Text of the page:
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Skydiamond Is Making Diamonds From CO2 Emissions

When I am not writing for CleanTechnica, I am diving into my magical world of gems and minerals and sometimes both worlds collide. This is one of those times. One of my friends on Twitter shared the post below with me and I immediately fell in love.

Skydiamond, a company based in the UK, aims to revolutionize the traditional diamond mining industry by using carbon capture technology. The new “zero impact diamond” is made from a process that pulls carbon dioxide from the air. Diamonds trap modest amounts of carbon with one carat containing just 200 milligrams. But by using carbon from the atmosphere to create diamonds, Skydiamond’s technology turns a negative into a positive.



Skydiamond was created by Dale Vince, an entrepreneur, and environmentalist whose work focuses on three big sectors that are fueling the climate crisis. These are energy, transportation, and food. Dale was inspired to create Skydiamond while trying to solve the issue of CO2 in the atmosphere. He wanted to find a way to remove it on a planetary scale and in a more permanent way.

Diamonds are the ultimate form of carbon, and this led to the idea of taking carbon from the atmosphere and making diamonds with it. Imagine an ICE vehicle emitting diamonds instead of toxic fumes. Although the diamond would be made from the toxic fumes, that visual image popped into my head.

The Diamond Making Process

These diamonds are made from the sun, rain, wind, and CO2. One important aspect of its process is the avoidance of mining the earth. There is no mining, therefore Skydiamond is able to avoid the carbon footprint than those in the gem and mineral industry leave behind. This includes the poisoning of the land and water as well as the air.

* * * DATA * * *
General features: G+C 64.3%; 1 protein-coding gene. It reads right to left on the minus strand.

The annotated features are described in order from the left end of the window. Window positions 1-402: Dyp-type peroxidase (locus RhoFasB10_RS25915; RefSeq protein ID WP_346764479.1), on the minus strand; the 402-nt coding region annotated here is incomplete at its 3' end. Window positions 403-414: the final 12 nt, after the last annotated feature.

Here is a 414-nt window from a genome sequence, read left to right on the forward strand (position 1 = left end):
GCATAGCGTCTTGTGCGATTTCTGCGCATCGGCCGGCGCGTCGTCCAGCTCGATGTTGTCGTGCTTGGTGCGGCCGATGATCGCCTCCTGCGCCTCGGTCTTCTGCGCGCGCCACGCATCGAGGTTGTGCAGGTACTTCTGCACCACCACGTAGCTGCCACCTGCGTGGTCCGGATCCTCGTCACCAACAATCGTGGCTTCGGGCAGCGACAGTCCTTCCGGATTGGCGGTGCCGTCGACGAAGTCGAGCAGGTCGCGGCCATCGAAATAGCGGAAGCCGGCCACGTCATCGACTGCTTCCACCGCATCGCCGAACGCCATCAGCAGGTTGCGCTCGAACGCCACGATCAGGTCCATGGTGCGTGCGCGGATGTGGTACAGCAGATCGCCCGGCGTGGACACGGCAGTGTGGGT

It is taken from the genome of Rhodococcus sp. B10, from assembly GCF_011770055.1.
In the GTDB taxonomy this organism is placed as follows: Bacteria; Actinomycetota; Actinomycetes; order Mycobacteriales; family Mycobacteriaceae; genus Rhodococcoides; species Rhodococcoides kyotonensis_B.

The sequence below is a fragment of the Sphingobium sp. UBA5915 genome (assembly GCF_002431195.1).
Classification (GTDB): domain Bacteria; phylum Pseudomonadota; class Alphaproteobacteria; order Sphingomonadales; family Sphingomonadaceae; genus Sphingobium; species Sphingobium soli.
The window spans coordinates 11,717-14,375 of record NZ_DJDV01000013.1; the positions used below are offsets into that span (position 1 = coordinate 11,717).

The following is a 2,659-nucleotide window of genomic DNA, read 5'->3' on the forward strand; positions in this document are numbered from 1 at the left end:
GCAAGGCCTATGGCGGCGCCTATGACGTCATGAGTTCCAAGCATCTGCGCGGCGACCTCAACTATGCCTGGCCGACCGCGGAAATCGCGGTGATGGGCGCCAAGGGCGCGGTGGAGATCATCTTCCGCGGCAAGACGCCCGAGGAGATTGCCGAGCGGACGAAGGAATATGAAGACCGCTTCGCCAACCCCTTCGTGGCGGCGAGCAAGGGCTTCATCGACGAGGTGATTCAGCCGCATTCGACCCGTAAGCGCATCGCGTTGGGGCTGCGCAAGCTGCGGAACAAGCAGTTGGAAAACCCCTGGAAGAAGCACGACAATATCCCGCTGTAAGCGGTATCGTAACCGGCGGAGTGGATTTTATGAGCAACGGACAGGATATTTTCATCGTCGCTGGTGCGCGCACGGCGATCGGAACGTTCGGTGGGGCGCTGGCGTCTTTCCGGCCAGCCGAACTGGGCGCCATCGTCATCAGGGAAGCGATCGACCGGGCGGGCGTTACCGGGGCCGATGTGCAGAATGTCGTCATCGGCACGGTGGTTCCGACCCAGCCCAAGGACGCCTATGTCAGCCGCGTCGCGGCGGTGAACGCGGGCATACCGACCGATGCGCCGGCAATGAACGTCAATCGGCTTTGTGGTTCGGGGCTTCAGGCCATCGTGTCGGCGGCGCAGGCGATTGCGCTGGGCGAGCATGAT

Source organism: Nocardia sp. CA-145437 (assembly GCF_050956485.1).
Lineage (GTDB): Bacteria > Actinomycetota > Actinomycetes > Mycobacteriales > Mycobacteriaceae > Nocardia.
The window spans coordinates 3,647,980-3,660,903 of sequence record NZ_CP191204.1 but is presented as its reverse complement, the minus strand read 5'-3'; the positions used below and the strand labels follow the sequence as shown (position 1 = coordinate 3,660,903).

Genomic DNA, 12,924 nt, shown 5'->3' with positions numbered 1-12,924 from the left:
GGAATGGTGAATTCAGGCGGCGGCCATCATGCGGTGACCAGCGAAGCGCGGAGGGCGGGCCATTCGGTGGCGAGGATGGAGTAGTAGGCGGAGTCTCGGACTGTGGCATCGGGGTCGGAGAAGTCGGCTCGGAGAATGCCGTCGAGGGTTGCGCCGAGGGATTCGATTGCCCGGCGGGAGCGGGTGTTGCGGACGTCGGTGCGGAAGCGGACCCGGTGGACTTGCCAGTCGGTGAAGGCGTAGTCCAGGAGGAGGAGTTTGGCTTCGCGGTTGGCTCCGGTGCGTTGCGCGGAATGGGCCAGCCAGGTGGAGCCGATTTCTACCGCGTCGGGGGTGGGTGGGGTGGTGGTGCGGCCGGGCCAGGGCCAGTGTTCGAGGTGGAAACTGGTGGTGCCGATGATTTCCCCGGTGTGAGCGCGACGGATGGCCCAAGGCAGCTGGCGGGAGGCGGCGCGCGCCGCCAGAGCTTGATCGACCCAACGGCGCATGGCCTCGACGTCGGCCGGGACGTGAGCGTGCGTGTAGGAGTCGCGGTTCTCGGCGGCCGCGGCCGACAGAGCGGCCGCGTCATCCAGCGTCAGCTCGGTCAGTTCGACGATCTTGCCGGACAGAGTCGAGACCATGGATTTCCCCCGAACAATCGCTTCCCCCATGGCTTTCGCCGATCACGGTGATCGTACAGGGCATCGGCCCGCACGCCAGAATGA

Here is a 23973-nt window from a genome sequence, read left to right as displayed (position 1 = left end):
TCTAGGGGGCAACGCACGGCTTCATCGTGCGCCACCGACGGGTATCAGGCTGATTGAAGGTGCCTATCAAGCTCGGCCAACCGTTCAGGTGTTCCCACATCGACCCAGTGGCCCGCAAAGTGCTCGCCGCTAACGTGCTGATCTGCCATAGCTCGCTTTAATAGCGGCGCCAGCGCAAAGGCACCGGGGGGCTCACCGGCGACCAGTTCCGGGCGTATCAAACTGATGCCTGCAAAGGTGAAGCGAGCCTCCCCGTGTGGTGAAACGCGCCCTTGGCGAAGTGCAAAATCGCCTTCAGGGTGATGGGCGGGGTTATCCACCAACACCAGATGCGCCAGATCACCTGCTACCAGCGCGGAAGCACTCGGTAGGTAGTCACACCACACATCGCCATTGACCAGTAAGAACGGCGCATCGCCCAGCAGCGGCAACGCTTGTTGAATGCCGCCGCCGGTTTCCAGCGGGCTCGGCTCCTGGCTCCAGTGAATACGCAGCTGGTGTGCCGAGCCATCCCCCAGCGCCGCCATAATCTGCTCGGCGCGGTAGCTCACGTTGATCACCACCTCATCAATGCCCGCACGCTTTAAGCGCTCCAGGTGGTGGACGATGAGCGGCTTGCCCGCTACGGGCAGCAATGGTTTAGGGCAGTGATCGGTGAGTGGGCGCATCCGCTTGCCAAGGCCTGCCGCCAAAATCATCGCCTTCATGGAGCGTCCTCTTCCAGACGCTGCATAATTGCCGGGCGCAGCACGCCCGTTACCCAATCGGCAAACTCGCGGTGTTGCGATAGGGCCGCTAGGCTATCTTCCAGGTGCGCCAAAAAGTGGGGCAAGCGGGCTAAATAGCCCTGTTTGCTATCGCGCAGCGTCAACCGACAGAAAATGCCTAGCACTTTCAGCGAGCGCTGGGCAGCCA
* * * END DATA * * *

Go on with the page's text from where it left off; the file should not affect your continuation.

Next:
Skydiamond process

Image: Skydiamond

“Everything used to make a Skydiamond comes from the sky — including something we have too much of, CO2.” — Skydiamond

It took five years of research and development for Skydiamond to perfect its process of turning atmospheric carbon into actual diamonds. I’m sure this wasn’t what Rihanna had in mind with her song Diamonds in the Sky, but all the same, I think this is pretty awesome. Right now, the website didn’t have a way for someone to buy or even invest in the company. I would love to have Dale on my gem and mineral podcast, Getting Stoned, where we could talk more about the process of creating the gemstone and the price.

For those in the gem trade, Skydiamonds are made in various sizes. One carat or larger sized gems come with an IGI certification.

The Impacts of Diamond Mining

Skydiamond noted that diamond mining displaces around 143 billion tonnes of the earth every year. It burns fossil fuels and pumps CO2 into the atmosphere while polluting water sources in the process. Honestly, I hate this part about the gem and mineral and jewelry industry.

Another thing the diamond mining industry is notorious for is child labor, conflict diamonds, exploitation of workers, displacement of indigenous people, and dangerous conditions. Tavin McLeavitte wrote the report, Diamond Mining: Harmful to the Environment, and in that report, McLeavitt noted that the diamond mining industry directly affects an estimated 10 million people globally. There is a total of eleven nations that are considered major producers and the industry has a long history of abusing human rights and exploiting workers.

During the mining process — and this applies to all mines, not just diamonds — the soil, water, and the air surrounding the mine become contaminated with pollution. The process of removing the soil along the coast will forever change the shorelines, for example, but soil removing is a must for mining. It also affects the water supply and quality. Water, which is a scarce resource in Africa where many of the world’s diamond mines are, is used to extract diamonds.

Africa is actually a source of many different minerals — many popular gems come from Africa. I once met someone whose relatives owned several mines in Botswana and he specialized in tourmalines, chrysoberyls, morganite, and several others. I actually got to look at a morganite that was worth well over $10,000 in carat weight.

The mining industry is really harsh on our planet, however gems and minerals have been in high demand for millennia and I don’t see that demand slowing down anytime soon. However, there is another type of demand, a demand for sustainability in this industry, and I think Skydiamond will do well along with inspiring other brands and companies to either create sustainably synthetic gems or at least implement innovative technology in the mining process, making it where we don’t pollute the land, air, and water in order to extract gems and minerals.

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Written By

Johnna owns less than one share of $TSLA currently and supports Tesla's mission. She also gardens, collects interesting minerals and can be found on TikTok


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